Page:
A tribute to GATA and its chairman, Bill Murphy

Section:

But of course there couldn't possibly be
anything like a Plunge Protection Team!

By MARTIN CRUTSINGER
Associated Press Economics Writer
April 7, 2003

WASHINGTON (AP) -- Confronting new fears of recession, the
Federal Reserve is refining an emergency economic rescue
plan that includes further interest rate cuts and billions of
dollars in extra cash for the banking system.

The Fed's effort would be aimed at pulling the country out
of a nosedive that has seen 465,000 jobs evaporate in just
the past two months, raising fears among economists that
the weak recovery from the 2001 recession is in danger of
stalling out altogether.

"Clearly, the Fed is in uncharted territory," said economist
David Jones. "I think they will try some experimental moves."

One key element of the plan Fed officials are considering
hasn't been used successfully in a half-century.

Based on comments by Federal Reserve Chairman Alan
Greenspan and other Fed officials, the central bank is
signaling that it is poised to move beyond its traditional
buying and selling of short-term Treasury securities to the
direct purchase of longer-term securities in an effort to pump
more money into the banking system and influence long-term
interest rates.

Also, Fed officials have indicated they are prepared in the
event of an unexpected shock to the system to lend massive
amounts of money directly to commercial banks to make sure
that financial markets do not freeze up.

And as a third policy option, Fed officials have indicated they
would explicitly state that if the federal funds rate is moved
below its current 41-year low of 1.25 percent, it is likely to
stay at the lower level as long as needed to get the economy
on its feet -- which would help ease investors' worries about
a sudden jump in interest rates down the road.

The fact that Fed officials have been so open in discussing
these options underscores the need the central bank sees
to restore investor confidence that has been shaken by the
fact that the Fed's aggressive two-year campaign to cut
short-term rates has yet to produce a sustainable economic
recovery. The Fed's target for the federal funds rate, the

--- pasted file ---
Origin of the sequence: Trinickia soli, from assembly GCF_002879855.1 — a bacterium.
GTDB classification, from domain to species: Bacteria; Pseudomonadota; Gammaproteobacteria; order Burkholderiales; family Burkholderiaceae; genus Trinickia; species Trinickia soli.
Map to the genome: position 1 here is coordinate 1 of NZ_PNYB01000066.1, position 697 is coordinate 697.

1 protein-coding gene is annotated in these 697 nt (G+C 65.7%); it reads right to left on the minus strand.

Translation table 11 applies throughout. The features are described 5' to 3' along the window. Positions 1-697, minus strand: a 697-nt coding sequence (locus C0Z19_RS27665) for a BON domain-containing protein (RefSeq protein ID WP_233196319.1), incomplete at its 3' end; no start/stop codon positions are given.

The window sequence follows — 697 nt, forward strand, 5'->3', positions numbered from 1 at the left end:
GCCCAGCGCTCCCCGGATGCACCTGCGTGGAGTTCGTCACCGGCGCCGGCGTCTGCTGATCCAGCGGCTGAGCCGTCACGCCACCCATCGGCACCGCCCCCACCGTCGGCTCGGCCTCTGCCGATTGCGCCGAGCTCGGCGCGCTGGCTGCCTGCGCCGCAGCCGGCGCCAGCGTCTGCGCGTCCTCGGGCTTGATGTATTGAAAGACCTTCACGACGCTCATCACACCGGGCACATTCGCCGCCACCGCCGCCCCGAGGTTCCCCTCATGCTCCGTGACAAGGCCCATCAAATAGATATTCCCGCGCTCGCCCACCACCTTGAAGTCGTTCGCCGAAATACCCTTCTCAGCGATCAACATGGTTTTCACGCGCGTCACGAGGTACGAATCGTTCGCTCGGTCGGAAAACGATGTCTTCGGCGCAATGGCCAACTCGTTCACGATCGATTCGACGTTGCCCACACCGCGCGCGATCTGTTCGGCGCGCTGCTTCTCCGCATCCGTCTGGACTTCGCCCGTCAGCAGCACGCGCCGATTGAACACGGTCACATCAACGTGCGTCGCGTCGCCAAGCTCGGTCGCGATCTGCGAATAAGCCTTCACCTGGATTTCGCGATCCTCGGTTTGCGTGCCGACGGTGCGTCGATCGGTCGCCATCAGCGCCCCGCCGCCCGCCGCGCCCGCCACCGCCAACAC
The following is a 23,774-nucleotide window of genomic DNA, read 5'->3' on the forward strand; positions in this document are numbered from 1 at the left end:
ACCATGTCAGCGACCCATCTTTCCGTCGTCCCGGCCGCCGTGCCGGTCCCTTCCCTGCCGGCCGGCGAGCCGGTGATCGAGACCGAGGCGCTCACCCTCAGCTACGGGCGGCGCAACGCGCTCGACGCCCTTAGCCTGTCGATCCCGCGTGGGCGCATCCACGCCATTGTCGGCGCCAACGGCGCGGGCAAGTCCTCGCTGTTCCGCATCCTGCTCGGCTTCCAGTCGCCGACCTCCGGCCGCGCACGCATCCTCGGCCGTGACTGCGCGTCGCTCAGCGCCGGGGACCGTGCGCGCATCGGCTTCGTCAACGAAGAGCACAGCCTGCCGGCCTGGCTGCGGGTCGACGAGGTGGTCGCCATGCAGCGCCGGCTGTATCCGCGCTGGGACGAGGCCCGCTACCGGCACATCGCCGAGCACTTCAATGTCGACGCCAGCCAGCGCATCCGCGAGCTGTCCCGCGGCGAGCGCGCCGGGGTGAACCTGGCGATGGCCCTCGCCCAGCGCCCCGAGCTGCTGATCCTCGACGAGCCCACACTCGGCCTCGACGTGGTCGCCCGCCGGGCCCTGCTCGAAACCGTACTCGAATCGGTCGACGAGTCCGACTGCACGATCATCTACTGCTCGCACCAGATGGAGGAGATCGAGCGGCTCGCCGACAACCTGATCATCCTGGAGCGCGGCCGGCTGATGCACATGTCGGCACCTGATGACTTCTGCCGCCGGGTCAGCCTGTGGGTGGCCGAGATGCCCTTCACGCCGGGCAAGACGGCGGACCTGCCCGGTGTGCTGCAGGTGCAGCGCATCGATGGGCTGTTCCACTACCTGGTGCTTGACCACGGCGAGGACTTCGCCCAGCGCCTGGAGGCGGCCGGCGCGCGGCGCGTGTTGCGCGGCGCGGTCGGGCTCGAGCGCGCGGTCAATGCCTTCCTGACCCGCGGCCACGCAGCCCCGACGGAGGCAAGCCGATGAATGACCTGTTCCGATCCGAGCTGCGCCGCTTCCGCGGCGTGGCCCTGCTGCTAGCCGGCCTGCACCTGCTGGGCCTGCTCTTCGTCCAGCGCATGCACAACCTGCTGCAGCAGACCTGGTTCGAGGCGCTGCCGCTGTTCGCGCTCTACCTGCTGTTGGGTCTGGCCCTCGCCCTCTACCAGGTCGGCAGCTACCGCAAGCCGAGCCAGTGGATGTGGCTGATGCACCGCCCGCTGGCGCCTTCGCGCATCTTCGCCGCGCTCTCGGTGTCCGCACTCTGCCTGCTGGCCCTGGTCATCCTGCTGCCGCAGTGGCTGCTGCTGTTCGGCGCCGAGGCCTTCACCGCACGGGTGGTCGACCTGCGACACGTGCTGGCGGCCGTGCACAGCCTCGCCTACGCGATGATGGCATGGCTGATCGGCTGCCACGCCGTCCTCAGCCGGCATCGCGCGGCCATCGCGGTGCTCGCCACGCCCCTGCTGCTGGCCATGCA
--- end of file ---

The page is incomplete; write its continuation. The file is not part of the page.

interest that banks charge for overnight loans, is now at a
41-year low of 1.25 percent.

"The Fed is trying to buck up fragile confidence," said Mark
Zandi, chief economist at Economy.com. "They know that
everyone is asking the question: What can be done if the

U.S. economy slides back into a recession and it ignites a
deflationary cycle?"

Greenspan in a speech in December in New York noted that
the Fed from 1942 to 1951, as part of an agreement with the
White House, successfully capped long-term Treasury yields
at 2.5 percent as a way to hold down borrowing costs to
finance World War II.

However, private economists note that a later Fed effort
dubbed "Operation Twist" -- in which the central bank sold
short-term Treasury securities and bought long-term
securities in the early 1960s in an effort to influence rates
at both ends of the yield curve -- was judged to be a failure
because the central bank did not make the transactions in
large enough amounts.

"If you want to produce results, you have to convince markets
that you are serious and will do whatever it takes to alter the
rate structure," said former Fed board member Lyle Gramley.

The Fed made just such a massive response on Sept. 12,
2001, the day after the terrorist attacks, when it lent a record
$46 billion to banks in a single day to keep the financial
system functioning.

Fed officials have indicated that their battle plan has been
influenced heavily by reviewing the mistakes made by the
Bank of Japan, which has been unable to jump-start that
country's economy over a decade despite driving short-term
interest rates to zero. Fed officials believe the Bank of
Japan's biggest mistake was being slow to respond after that
country's real estate bubble burst in the late 1980s.

Vincent Reinhart, the Fed's top monetary policy staffer, told
an economic conference recently that the Fed is striving to
act pre-emptively before falling prices become entrenched.

"The best policy for dealing with deflation is to avoid it
strenuously by acting pre-emptively," he said.

Because of this, some economists believe the Fed will not
wait until its May 6 meeting to put its plan into effect,
opting to cut the federal funds rate through an emergency
conference call, possibly as soon as this week.

However, other analysts argue that the Fed will likely wait,
hoping that U.S. advances in the war against Iraq will bolster
markets in coming weeks and restore confidence. These
economists noted that Wall Street rallied Monday on the
news that U.S.-led troops had swept into Baghdad. The
Dow Jones industrial closed up 23.26 points after having
been up more than 243 points earlier in the day.

"The Fed is trying to say we are prepared and we are not
going to become another Japan," said Sung Won Sohn,
chief economist for Wells Fargo. But Sohn said if the war
continues to a swift conclusion and the economy responds
positively, the Fed will feel no need to cut rates further.